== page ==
A quick thought on using a mobile phone’s GPS in a novel fashion for an online retailer. Nowadays basically every mobile phone has a gps chip in it, and all smart phones can provide location data to the apps they run. Recently I was asked by a client about ideas for possibly reaching out to customers on a local level, despite the fact that the client doesn’t actually have any physical stores. Here are my initial thoughts –
Example Company is an online-only retailer with no brick and mortar stores. Because of this, it’s difficult to give users the ability to really truly interact with the merchandise before buying it – no traditional “try it on” shopping experience with online retail. However, because Example Company is online, they can often times offer very competitive pricing on the latest styles.
Using Geo-Location and a mobile application, Example Company could allow users to shop online and add products they’re interested in to an online wish list, and then, based on their location, get a list of nearby brick-and-mortar stores which currently stock the products they’re interested in. Users would then visit the brick-and-mortar store to try on the products, and when they’re ready to buy, since they already have the mobile app in their hand, click to buy. Since it’s unlikely that brick-and-mortar stores could compete with Example Company’s competitive pricing and vast product selection, I believe there would still be incentive for users to continue to use Example Company, instead of simply buying in-store immediately after making the purchase decision.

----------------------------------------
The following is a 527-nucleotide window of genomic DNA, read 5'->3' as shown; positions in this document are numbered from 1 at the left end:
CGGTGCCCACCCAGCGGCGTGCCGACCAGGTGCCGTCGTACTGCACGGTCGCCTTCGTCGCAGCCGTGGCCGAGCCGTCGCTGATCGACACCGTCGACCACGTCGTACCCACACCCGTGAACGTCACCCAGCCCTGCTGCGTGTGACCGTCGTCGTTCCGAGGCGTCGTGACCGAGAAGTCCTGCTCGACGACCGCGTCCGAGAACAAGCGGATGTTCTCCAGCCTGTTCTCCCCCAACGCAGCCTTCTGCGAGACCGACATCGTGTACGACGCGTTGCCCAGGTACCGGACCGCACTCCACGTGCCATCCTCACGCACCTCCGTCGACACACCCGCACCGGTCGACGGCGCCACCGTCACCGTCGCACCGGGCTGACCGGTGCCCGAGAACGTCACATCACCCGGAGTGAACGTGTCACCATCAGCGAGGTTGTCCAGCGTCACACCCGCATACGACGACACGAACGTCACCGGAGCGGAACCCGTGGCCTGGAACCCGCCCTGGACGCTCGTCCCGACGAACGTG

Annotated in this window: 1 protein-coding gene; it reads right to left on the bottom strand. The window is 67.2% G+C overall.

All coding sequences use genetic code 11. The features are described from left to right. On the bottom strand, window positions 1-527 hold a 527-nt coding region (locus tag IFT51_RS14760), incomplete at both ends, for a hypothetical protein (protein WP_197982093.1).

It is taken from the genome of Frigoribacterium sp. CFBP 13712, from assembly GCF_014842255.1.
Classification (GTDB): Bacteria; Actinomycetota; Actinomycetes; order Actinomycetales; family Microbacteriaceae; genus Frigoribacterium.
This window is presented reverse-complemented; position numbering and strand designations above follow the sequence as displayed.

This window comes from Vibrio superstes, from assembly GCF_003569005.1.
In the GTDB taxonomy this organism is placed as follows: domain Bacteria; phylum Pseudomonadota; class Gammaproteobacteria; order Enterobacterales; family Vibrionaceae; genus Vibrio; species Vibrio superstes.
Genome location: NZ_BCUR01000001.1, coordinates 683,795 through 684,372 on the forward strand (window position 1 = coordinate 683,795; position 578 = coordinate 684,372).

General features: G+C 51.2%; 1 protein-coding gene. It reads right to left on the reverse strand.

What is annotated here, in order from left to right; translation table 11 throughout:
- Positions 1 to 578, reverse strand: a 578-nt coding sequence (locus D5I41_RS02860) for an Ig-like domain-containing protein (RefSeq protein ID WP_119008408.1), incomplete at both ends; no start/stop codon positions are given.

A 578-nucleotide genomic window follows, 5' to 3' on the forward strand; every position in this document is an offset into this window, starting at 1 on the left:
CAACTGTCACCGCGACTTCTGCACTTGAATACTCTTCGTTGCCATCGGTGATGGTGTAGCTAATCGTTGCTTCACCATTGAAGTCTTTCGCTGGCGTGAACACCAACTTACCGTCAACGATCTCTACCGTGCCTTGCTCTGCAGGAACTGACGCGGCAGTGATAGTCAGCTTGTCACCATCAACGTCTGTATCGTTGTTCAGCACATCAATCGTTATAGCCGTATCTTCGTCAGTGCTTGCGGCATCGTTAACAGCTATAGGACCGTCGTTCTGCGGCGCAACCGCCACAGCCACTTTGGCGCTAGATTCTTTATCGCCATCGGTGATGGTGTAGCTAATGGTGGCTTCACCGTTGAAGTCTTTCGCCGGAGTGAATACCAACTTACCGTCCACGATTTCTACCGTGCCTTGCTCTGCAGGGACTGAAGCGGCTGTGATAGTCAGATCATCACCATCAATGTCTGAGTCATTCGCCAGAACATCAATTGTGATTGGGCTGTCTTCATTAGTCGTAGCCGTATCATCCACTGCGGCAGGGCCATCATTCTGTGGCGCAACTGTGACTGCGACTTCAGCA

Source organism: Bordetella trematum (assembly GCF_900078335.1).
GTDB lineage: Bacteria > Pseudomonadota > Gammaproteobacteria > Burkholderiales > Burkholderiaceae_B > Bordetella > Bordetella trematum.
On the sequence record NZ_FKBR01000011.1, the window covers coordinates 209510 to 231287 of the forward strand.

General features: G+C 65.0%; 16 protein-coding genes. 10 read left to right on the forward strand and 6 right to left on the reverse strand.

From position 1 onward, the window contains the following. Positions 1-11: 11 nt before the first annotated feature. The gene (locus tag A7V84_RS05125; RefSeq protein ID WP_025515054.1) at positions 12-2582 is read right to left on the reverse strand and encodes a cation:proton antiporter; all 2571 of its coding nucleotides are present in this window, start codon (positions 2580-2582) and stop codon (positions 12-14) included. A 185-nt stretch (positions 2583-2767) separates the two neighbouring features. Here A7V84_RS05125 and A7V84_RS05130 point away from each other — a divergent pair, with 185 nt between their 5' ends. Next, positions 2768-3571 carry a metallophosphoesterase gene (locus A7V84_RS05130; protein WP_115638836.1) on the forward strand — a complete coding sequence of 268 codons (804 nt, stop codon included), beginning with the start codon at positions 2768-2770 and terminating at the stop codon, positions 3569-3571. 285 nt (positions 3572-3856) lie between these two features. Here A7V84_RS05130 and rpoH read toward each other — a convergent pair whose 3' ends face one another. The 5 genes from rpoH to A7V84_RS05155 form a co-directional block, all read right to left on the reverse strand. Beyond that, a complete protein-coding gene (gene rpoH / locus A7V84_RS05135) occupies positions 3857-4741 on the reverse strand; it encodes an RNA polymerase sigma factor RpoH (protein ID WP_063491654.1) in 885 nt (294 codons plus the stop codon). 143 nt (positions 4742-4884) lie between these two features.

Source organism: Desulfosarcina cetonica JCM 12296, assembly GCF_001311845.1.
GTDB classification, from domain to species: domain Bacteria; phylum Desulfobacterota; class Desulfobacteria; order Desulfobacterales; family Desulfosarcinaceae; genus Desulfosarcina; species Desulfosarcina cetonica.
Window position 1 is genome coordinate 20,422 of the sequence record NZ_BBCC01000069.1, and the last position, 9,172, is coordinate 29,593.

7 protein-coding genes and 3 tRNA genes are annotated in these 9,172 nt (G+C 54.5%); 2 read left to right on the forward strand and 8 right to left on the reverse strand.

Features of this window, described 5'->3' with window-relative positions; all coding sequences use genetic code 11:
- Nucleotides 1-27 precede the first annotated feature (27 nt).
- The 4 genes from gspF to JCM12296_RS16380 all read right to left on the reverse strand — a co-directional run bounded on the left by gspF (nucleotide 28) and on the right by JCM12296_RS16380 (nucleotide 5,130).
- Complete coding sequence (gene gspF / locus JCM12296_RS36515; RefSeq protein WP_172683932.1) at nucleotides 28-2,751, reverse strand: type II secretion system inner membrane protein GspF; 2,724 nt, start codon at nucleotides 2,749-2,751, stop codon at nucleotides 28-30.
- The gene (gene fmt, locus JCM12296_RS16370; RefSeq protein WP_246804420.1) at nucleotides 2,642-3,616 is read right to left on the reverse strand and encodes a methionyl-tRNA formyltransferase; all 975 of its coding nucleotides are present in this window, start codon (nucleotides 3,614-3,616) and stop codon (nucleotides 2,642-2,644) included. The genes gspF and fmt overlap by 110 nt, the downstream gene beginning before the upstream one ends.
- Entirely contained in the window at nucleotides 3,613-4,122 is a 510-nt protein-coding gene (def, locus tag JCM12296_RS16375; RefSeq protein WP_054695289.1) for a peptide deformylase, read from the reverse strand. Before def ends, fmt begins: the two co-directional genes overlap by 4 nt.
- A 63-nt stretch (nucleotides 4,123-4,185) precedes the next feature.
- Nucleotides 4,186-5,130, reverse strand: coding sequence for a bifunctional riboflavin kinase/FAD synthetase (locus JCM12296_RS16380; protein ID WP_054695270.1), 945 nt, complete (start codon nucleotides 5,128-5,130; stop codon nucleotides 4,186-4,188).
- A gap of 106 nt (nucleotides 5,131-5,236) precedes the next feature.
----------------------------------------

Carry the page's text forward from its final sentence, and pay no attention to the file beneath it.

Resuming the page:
Another option could be for Example Company to strike deals with local stores to sell in-stock items that appear on Example Company at Example Company prices, and have some sort of rev-share agreement. This would allow users to still shop online, but then have the option of trying on in-store, and getting the product on the spot.
Here’s another spin on this idea, from Scott Dunlap of NearbyNow Inc.